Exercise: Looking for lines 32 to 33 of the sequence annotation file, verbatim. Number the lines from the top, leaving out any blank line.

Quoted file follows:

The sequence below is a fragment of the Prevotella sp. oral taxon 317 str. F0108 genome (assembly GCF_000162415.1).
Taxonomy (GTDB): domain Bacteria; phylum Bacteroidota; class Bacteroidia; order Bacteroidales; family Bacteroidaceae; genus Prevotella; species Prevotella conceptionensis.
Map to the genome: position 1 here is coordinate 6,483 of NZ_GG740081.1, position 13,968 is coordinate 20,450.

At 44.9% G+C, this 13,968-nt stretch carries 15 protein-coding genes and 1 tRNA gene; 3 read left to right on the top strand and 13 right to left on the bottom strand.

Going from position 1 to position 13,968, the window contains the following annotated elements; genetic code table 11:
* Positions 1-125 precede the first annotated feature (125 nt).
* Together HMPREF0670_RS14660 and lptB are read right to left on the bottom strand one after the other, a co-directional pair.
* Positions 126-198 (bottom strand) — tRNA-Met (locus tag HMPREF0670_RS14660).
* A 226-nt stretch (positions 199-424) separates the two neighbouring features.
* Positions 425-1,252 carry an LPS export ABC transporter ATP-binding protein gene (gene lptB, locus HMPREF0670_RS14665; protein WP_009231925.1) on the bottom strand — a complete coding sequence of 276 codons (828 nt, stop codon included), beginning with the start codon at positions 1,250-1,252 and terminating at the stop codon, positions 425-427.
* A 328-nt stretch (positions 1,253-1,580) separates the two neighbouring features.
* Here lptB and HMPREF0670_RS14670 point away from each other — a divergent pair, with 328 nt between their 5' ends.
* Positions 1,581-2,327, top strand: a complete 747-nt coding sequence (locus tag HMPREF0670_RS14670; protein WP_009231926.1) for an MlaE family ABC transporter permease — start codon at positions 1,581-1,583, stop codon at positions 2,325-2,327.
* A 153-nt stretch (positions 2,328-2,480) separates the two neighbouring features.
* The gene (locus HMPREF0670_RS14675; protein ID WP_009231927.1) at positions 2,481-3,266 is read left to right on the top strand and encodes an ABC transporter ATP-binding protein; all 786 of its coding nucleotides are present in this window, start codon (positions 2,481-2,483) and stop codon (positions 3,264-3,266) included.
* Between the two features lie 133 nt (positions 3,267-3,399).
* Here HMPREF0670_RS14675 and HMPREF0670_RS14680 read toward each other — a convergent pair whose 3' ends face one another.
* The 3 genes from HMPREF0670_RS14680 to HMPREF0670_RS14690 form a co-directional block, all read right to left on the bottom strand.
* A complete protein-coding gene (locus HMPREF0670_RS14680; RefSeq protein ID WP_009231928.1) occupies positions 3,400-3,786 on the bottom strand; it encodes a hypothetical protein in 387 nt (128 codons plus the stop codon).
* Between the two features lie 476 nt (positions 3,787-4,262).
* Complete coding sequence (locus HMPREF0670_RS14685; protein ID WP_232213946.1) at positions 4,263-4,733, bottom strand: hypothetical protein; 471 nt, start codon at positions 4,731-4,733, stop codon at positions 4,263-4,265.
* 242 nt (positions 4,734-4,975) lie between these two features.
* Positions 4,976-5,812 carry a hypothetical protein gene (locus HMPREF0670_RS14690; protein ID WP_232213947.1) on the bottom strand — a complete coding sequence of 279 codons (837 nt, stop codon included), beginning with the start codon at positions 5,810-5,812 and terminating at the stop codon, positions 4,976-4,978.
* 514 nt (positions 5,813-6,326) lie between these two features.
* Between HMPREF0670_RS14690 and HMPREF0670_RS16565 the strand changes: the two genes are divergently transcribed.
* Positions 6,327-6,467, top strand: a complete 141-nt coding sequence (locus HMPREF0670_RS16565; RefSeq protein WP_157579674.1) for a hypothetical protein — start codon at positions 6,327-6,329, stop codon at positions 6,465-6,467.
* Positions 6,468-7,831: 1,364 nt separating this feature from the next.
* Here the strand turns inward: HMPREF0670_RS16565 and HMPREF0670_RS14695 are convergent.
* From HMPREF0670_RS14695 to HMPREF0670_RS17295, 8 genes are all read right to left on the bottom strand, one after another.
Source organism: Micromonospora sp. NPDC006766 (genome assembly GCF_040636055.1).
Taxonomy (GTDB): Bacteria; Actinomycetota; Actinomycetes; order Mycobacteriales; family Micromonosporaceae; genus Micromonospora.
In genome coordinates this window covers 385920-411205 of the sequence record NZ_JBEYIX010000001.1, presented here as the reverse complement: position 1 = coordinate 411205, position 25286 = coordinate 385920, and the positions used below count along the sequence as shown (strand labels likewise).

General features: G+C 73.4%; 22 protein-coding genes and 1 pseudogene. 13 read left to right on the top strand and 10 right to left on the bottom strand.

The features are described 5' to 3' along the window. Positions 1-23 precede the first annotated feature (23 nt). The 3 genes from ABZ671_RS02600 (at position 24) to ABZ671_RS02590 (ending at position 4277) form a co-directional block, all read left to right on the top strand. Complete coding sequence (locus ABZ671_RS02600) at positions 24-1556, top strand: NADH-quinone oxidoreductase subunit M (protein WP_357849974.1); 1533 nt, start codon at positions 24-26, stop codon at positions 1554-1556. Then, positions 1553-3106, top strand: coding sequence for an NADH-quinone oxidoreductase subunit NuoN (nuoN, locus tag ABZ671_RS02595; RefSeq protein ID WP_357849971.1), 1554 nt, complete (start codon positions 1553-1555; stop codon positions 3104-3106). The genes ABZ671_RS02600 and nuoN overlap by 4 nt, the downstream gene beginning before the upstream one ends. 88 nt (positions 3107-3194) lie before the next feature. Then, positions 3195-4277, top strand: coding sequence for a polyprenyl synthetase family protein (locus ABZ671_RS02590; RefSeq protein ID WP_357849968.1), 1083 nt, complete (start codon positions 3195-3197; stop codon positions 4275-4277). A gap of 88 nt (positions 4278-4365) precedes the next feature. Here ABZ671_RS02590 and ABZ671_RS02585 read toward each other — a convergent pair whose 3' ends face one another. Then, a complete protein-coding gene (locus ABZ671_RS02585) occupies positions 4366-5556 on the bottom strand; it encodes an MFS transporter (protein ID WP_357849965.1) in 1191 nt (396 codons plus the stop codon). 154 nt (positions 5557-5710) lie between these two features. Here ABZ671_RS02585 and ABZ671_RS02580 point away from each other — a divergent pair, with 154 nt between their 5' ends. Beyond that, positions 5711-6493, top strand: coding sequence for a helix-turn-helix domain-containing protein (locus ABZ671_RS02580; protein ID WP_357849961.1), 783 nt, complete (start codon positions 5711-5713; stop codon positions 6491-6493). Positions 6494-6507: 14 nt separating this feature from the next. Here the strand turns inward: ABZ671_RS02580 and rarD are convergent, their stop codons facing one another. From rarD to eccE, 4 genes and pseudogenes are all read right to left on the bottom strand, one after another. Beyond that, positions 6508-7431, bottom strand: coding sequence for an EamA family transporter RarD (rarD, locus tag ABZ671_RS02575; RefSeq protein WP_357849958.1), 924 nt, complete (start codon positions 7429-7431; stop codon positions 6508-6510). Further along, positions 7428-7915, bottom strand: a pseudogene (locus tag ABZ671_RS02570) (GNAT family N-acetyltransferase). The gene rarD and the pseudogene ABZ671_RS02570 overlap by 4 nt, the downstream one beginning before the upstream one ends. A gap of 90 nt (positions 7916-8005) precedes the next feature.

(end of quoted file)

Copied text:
In genome coordinates this window covers 385920-411205 of the sequence record NZ_JBEYIX010000001.1, presented here as the reverse complement: position 1 = coordinate 411205, position 25286 = coordinate 385920, and the positions used below count along the sequence as shown (strand labels likewise).

General features: G+C 73.4%; 22 protein-coding genes and 1 pseudogene. 13 read left to right on the top strand and 10 right to left on the bottom strand.